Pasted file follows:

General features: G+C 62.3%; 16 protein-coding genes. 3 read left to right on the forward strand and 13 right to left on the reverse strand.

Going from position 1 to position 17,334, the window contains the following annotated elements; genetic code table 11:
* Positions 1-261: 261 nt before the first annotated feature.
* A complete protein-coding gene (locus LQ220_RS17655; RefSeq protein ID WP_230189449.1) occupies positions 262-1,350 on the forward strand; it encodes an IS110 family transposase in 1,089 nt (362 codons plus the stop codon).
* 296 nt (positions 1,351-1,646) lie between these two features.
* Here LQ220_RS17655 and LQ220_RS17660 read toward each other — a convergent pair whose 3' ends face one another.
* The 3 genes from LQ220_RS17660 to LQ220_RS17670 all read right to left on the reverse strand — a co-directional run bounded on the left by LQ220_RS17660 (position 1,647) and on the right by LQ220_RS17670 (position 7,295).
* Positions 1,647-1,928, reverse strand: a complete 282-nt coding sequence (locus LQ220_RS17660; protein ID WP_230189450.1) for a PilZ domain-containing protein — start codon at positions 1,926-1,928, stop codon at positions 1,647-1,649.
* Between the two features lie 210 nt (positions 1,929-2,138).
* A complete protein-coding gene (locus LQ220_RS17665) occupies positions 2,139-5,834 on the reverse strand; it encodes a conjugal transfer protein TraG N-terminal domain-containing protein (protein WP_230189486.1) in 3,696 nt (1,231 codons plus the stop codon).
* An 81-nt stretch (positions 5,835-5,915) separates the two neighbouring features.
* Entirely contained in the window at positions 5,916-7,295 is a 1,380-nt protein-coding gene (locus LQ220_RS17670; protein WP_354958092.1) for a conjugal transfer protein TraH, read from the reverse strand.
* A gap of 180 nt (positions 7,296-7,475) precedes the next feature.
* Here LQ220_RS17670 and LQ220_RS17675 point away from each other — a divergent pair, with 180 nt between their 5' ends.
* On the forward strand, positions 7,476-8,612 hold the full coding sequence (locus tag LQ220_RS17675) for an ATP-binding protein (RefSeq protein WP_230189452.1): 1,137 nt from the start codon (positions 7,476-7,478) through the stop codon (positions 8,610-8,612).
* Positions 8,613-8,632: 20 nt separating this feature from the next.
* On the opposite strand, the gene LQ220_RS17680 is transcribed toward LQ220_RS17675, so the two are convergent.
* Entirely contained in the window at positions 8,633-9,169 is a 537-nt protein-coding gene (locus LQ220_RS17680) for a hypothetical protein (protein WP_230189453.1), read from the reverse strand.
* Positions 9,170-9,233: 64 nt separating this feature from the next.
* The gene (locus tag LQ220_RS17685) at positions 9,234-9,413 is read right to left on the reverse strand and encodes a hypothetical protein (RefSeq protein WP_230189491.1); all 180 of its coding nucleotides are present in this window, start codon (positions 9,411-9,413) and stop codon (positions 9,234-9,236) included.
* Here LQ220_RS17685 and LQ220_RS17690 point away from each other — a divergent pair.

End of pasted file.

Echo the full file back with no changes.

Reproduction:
General features: G+C 62.3%; 16 protein-coding genes. 3 read left to right on the forward strand and 13 right to left on the reverse strand.

Going from position 1 to position 17,334, the window contains the following annotated elements; genetic code table 11:
* Positions 1-261: 261 nt before the first annotated feature.
* A complete protein-coding gene (locus LQ220_RS17655; RefSeq protein ID WP_230189449.1) occupies positions 262-1,350 on the forward strand; it encodes an IS110 family transposase in 1,089 nt (362 codons plus the stop codon).
* 296 nt (positions 1,351-1,646) lie between these two features.
* Here LQ220_RS17655 and LQ220_RS17660 read toward each other — a convergent pair whose 3' ends face one another.
* The 3 genes from LQ220_RS17660 to LQ220_RS17670 all read right to left on the reverse strand — a co-directional run bounded on the left by LQ220_RS17660 (position 1,647) and on the right by LQ220_RS17670 (position 7,295).
* Positions 1,647-1,928, reverse strand: a complete 282-nt coding sequence (locus LQ220_RS17660; protein ID WP_230189450.1) for a PilZ domain-containing protein — start codon at positions 1,926-1,928, stop codon at positions 1,647-1,649.
* Between the two features lie 210 nt (positions 1,929-2,138).
* A complete protein-coding gene (locus LQ220_RS17665) occupies positions 2,139-5,834 on the reverse strand; it encodes a conjugal transfer protein TraG N-terminal domain-containing protein (protein WP_230189486.1) in 3,696 nt (1,231 codons plus the stop codon).
* An 81-nt stretch (positions 5,835-5,915) separates the two neighbouring features.
* Entirely contained in the window at positions 5,916-7,295 is a 1,380-nt protein-coding gene (locus LQ220_RS17670; protein WP_354958092.1) for a conjugal transfer protein TraH, read from the reverse strand.
* A gap of 180 nt (positions 7,296-7,475) precedes the next feature.
* Here LQ220_RS17670 and LQ220_RS17675 point away from each other — a divergent pair, with 180 nt between their 5' ends.
* On the forward strand, positions 7,476-8,612 hold the full coding sequence (locus tag LQ220_RS17675) for an ATP-binding protein (RefSeq protein WP_230189452.1): 1,137 nt from the start codon (positions 7,476-7,478) through the stop codon (positions 8,610-8,612).
* Positions 8,613-8,632: 20 nt separating this feature from the next.
* On the opposite strand, the gene LQ220_RS17680 is transcribed toward LQ220_RS17675, so the two are convergent.
* Entirely contained in the window at positions 8,633-9,169 is a 537-nt protein-coding gene (locus LQ220_RS17680) for a hypothetical protein (protein WP_230189453.1), read from the reverse strand.
* Positions 9,170-9,233: 64 nt separating this feature from the next.
* The gene (locus tag LQ220_RS17685) at positions 9,234-9,413 is read right to left on the reverse strand and encodes a hypothetical protein (RefSeq protein WP_230189491.1); all 180 of its coding nucleotides are present in this window, start codon (positions 9,411-9,413) and stop codon (positions 9,234-9,236) included.
* Here LQ220_RS17685 and LQ220_RS17690 point away from each other — a divergent pair.